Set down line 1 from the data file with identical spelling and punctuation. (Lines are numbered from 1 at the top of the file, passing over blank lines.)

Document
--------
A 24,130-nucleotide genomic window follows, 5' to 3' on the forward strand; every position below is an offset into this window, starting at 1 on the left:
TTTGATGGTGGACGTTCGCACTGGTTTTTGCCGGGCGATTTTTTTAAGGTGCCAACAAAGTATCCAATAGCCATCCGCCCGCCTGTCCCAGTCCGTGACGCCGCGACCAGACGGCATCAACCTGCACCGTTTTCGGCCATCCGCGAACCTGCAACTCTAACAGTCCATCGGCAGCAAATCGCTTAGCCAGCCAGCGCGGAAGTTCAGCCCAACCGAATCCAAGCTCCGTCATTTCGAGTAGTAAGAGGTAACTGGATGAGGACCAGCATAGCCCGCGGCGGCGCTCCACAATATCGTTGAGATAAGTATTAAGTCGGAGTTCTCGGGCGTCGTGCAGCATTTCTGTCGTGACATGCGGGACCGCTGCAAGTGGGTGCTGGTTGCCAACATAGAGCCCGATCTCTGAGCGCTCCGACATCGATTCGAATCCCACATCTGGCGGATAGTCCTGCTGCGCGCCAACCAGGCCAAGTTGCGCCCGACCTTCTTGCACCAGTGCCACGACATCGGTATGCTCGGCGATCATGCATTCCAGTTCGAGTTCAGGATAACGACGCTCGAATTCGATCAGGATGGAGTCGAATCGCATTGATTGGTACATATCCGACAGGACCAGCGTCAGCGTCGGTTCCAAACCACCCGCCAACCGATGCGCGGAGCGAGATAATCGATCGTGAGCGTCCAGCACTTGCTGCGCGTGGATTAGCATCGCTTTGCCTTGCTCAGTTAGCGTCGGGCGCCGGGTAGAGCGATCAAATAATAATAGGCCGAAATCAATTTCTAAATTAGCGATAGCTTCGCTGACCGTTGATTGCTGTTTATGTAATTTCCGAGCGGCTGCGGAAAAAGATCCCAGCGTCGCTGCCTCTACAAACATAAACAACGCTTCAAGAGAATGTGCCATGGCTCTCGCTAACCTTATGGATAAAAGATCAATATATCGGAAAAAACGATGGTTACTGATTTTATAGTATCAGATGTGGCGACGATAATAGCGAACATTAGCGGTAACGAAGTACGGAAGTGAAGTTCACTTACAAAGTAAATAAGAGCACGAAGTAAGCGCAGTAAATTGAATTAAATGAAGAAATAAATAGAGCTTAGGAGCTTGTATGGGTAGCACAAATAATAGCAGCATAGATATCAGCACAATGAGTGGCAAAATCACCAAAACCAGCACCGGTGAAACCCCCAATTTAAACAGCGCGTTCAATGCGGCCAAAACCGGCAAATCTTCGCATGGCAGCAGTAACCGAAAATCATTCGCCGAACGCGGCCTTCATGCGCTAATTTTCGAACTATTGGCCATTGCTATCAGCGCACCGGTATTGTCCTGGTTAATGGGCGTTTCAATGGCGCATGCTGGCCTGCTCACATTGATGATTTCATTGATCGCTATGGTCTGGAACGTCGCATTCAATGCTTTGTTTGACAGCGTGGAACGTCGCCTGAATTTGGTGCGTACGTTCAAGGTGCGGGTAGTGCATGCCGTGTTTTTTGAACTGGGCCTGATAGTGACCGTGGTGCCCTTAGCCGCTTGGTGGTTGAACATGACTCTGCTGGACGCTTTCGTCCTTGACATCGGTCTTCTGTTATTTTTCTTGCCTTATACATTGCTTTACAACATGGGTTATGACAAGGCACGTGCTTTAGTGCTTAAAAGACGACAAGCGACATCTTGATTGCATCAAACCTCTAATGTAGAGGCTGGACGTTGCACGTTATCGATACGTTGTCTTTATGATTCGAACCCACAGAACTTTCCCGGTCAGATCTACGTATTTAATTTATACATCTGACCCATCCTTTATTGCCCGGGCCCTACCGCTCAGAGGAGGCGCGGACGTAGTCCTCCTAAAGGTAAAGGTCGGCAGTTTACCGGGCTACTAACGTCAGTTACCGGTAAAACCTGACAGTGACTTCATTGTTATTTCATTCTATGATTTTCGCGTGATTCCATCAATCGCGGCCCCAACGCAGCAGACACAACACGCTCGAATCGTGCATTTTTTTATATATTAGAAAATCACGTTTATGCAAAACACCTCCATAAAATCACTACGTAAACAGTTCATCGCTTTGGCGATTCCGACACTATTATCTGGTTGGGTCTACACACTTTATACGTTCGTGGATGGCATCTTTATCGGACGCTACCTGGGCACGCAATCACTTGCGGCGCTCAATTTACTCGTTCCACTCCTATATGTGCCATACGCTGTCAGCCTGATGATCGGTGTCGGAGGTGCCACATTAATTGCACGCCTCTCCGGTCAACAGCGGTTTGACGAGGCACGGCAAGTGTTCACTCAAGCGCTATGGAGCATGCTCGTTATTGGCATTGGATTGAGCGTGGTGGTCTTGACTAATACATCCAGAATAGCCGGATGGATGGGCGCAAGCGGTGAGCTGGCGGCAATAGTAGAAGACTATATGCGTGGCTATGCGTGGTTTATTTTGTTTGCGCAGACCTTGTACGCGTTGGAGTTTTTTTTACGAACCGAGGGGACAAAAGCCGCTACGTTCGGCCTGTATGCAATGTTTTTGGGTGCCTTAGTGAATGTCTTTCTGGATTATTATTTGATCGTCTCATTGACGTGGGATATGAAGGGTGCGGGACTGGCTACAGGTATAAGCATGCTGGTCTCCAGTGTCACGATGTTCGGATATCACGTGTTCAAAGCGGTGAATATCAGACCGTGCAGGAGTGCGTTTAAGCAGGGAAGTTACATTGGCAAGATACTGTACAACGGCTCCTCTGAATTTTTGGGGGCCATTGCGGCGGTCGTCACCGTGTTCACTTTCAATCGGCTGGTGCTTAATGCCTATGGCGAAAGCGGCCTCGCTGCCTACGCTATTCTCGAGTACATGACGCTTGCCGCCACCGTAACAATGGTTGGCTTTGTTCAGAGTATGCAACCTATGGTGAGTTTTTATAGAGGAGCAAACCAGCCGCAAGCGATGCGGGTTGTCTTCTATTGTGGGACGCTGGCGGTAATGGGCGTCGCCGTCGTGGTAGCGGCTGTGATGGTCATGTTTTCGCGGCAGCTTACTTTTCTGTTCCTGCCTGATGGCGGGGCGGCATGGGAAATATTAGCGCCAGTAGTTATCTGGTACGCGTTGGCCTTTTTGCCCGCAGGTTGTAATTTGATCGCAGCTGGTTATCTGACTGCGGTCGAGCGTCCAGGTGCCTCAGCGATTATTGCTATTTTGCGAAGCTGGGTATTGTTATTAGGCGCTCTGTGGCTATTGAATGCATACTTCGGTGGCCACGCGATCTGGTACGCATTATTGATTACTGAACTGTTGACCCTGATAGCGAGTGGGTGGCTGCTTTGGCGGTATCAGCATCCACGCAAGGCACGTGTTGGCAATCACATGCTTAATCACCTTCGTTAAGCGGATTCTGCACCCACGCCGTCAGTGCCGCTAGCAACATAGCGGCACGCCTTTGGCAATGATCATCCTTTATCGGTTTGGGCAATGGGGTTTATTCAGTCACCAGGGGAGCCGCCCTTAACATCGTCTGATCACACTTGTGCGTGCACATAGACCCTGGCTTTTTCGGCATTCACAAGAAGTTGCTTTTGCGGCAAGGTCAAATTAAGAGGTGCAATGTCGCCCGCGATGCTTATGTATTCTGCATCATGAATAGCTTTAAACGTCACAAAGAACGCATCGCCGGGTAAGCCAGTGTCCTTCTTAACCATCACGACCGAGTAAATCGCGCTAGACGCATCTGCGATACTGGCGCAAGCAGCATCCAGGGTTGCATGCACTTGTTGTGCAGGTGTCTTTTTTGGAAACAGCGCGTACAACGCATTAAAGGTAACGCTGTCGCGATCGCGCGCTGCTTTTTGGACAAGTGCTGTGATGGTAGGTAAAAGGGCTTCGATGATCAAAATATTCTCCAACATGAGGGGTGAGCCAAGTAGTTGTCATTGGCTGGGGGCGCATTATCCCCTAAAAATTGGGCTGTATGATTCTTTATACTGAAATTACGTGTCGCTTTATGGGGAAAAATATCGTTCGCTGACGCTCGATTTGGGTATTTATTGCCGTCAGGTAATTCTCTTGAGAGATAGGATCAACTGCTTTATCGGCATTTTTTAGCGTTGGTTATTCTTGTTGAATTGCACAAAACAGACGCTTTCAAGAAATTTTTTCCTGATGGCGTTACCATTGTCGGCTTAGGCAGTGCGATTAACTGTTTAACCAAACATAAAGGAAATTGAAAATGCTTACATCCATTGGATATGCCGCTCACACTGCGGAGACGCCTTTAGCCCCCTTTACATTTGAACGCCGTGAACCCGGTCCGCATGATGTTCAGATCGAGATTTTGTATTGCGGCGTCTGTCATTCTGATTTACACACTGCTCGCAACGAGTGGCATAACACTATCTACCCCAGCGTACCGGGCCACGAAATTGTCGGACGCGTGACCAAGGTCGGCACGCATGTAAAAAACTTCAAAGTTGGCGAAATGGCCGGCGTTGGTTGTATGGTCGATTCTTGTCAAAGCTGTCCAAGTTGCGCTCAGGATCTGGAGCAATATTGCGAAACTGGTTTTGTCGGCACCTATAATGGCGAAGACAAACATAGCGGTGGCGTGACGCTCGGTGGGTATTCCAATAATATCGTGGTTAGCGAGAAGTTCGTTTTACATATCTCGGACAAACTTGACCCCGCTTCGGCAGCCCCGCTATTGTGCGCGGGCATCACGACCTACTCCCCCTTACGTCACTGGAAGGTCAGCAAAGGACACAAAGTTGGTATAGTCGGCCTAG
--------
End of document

A 24,130-nucleotide genomic window follows, 5' to 3' on the forward strand; every position below is an offset into this window, starting at 1 on the left: